D. Mark Durcan
Yes. It's my confidence that we're going to be able to deliver and Scott, frankly, these days said that he's going to convince me to that we have a technology that's going to be manufacturable on a timeframe that gives us the confidence to go out and make those big bets. I think one point I should tie in here is okay, so we've got a fab in Singapore, that's 2/3 ramped. It's got a nice volume operating range that gives us pretty good capital efficiency, but we can improve that if we took the volume up a little bit more. We're not doing that. We're not doing that for a couple of reasons. One is, we want to make sure that we make the right decision as to what kind of capital we put in there relative to the technology question you were talking about. The other is we want to make sure we make the right decision relative to doing that versus buying used equipment from somebody else, so to speak, in a consolidation play and finally, we want to make sure that we will understand the market. So all those things go in there in terms of decision-making process. And if your question is, well, what's the algorithm? I can't share that. There's no formula I write down, but I can tell you we play out all those scenarios and then do what we think is the best.
Now relative to the 450-millimeter. I think, Scott commented on this. This is not a big issue for us. If we were out building a major new greenfield fab today, we would have to consider that, but even so frankly, it's pretty easy today to go out and build a new 300-millimeter fab if you need greenfield capacity and not worry about it becoming useless due to the 450-millimeter transition in 2018 or 2019. So I think that's a better question for 2 years from now, and I will admit by the way, that we were probably a little late going to 300-millimeter and one thing you can count on us as a management team to do is try not to mistake -- repeat mistakes of the past. So we'll be cognizant of that and pay close attention to it.
Okay. Oh, there's one more? Okay. Let's take one more and then we'll wrap it up.
From Glen Hawk's presentation is a big focus on SSD drives, right? And moving to that. Now that's a very different business and moving commodity bits that whether NAND or DRAM. What are the changes you need to make to succeed in that? That's the first question and secondly, could you comment about your biggest competitor and how Samsung and their increasing market share and what that means for Micron and how you should position yourself?
D. Mark Durcan
Yes. Good. So relative to the first question, we've already done a big piece of it, which is we reorganized the company and brought in a lot more management talent. And so that's happened over the last couple of years but we've also, we've also done a lot of addition of personal resources -- personnel resources in order to facilitate not only the development side with firmware and software. And we didn't put up a picture of the R&D center in Shanghai but we're adding resources there as well as other places domestically in Boise and other places in the United States in order to make sure we have the development resources. And then we're adding resources on the sale side in order to make sure we have a go-to market plan to support the customer.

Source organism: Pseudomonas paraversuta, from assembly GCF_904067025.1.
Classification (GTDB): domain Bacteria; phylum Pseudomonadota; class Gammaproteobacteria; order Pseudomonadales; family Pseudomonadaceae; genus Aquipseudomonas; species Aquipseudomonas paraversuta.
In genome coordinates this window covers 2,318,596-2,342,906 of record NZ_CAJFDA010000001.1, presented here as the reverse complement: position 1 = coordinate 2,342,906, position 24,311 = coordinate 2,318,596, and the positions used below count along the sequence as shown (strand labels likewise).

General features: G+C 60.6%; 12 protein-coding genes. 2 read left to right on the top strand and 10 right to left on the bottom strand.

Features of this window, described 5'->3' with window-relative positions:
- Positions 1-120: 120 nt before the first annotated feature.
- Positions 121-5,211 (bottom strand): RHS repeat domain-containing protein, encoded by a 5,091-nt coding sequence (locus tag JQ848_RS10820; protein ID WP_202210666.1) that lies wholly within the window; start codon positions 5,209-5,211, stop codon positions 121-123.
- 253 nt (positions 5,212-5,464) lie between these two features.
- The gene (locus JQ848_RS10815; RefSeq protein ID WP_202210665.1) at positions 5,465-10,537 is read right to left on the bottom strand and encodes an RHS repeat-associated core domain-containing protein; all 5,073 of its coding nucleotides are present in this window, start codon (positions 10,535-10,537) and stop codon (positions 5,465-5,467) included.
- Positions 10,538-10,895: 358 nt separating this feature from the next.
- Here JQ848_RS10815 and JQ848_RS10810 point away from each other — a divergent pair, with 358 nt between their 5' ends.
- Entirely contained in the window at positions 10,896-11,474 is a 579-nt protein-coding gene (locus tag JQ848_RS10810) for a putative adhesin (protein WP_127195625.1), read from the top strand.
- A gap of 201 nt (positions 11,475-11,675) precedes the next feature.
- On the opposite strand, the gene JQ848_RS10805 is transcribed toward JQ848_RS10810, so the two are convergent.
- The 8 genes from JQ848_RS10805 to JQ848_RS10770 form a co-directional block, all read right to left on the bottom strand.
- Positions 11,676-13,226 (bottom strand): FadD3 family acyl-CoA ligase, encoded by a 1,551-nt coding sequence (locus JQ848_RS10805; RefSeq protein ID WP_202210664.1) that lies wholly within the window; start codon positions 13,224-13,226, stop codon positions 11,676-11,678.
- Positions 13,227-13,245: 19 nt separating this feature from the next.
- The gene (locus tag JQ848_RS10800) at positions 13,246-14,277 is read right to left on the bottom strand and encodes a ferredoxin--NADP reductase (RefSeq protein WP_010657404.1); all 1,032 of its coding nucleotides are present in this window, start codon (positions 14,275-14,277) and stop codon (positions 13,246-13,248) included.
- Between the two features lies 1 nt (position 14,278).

So those are kind of the big pieces there. Glen commented a little bit on sort of beyond that, what's the next level beyond SSDs and it's making sure you're also building the infrastructure in order to build appliances. And so the Virtensys acquisition, I think, is an example of that where you see us going out and selectively picking off capability and resources that we can use, take us to move for higher-value chain. And you'll see us do more of that as we find the right opportunity.
And sorry, the other piece was?
D. Mark Durcan
Oh, Samsung. How are we going to deal with the fact that they're continuing to grow market share? Well, I think we're continuing to grow market share. And when you look at the overall memory space, Micron has been effective doing that. Some of it has been done organically some of it has been done through acquisition and those are still 2 strategies that are right in the middle of our operating parameters. But by and large, we just got to be smarter, right? We -- so this is not a new problem for us, this is a problem that's been going on for a couple of decades, and we are continuing, I think, to do all the right things from a product portfolio perspective as well as asset acquisition perspective, as well as technology perspective to stay in the fight. And my vision, obviously, is not to stay in the fight but to eventually be #1 and we've got a lot of stuff in our toolkit, and we're going to use all of them at the appropriate moment.
So maybe that's a good place to wrap up. Thanks again, everyone, for coming. And it's great seeing so many familiar and old friends. So thank you again.